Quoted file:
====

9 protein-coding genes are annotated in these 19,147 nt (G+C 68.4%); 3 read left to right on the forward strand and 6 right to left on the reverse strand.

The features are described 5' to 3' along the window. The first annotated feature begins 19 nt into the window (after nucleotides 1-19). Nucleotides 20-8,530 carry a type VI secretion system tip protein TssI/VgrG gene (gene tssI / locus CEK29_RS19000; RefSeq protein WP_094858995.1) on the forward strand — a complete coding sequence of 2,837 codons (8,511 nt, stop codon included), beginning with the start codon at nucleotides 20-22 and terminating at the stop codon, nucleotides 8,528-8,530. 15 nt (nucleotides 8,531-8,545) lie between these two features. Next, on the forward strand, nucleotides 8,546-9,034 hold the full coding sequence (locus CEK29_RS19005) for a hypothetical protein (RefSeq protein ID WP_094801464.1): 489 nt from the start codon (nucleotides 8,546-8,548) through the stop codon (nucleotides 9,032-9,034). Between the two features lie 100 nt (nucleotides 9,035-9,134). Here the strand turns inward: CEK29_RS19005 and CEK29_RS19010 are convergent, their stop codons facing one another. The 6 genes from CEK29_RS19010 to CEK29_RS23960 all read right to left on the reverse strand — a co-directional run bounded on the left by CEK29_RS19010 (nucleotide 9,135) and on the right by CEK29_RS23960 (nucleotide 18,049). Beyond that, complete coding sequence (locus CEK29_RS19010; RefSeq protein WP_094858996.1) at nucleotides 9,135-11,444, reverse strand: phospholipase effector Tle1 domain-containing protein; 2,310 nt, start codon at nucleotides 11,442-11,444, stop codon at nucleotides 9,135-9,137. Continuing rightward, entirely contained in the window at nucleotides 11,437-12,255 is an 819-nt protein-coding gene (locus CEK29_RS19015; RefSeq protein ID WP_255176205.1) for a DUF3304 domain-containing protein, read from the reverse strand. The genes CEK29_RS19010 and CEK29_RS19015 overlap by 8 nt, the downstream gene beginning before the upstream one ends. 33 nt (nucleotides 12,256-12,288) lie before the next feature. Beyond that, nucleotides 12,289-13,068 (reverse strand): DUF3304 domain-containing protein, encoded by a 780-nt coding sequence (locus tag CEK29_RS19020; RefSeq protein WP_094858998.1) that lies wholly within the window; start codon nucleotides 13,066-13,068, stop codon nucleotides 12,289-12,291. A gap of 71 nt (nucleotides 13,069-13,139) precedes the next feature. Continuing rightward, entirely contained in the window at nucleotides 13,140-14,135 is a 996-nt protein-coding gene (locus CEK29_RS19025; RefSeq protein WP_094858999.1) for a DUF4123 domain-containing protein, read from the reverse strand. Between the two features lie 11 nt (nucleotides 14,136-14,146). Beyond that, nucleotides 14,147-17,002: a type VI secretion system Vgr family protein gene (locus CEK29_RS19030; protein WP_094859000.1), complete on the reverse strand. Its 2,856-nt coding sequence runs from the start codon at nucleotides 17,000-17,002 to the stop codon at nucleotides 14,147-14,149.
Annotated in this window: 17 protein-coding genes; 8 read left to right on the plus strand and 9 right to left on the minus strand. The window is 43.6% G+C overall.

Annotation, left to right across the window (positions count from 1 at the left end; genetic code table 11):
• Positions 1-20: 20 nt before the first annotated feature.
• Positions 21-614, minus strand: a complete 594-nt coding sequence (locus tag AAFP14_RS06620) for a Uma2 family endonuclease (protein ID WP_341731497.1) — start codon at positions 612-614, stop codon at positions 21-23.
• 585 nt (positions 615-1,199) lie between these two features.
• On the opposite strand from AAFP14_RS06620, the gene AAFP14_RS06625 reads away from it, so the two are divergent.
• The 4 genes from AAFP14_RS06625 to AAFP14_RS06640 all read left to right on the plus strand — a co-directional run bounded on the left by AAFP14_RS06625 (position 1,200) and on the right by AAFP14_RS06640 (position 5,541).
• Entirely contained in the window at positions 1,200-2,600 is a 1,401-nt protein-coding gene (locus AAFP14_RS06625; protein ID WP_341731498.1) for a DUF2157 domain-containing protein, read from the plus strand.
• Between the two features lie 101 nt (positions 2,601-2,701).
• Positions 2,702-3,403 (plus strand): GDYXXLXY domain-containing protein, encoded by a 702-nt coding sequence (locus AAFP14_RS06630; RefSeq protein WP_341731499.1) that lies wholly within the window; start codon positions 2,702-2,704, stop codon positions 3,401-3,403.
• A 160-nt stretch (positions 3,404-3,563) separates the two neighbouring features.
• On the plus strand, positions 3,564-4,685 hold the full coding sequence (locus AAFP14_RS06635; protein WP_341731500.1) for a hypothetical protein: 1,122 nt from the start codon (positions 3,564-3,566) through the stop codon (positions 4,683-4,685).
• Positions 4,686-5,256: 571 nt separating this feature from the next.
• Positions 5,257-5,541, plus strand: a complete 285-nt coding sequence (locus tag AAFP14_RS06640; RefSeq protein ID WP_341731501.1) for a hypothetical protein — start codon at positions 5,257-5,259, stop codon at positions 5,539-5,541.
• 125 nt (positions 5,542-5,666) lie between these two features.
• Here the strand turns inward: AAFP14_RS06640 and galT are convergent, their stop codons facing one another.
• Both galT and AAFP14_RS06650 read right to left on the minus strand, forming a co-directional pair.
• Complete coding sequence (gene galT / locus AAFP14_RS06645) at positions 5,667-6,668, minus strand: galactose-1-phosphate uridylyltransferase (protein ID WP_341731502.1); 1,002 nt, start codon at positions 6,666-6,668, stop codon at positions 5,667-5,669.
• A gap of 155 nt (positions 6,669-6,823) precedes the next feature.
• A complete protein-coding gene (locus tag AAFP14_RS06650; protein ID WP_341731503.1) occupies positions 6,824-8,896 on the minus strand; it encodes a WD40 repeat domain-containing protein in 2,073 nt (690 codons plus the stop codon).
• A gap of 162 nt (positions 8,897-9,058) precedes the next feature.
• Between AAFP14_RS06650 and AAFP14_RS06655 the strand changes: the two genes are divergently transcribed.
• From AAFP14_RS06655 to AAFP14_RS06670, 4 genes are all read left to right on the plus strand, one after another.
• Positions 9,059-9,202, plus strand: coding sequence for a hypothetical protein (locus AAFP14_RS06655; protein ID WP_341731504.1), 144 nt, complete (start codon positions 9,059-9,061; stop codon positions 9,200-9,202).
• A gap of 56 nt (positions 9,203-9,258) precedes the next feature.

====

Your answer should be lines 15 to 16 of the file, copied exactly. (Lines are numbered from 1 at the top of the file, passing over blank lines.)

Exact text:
• Positions 4,686-5,256: 571 nt separating this feature from the next.
• Positions 5,257-5,541, plus strand: a complete 285-nt coding sequence (locus tag AAFP14_RS06640; RefSeq protein ID WP_341731501.1) for a hypothetical protein — start codon at positions 5,257-5,259, stop codon at positions 5,539-5,541.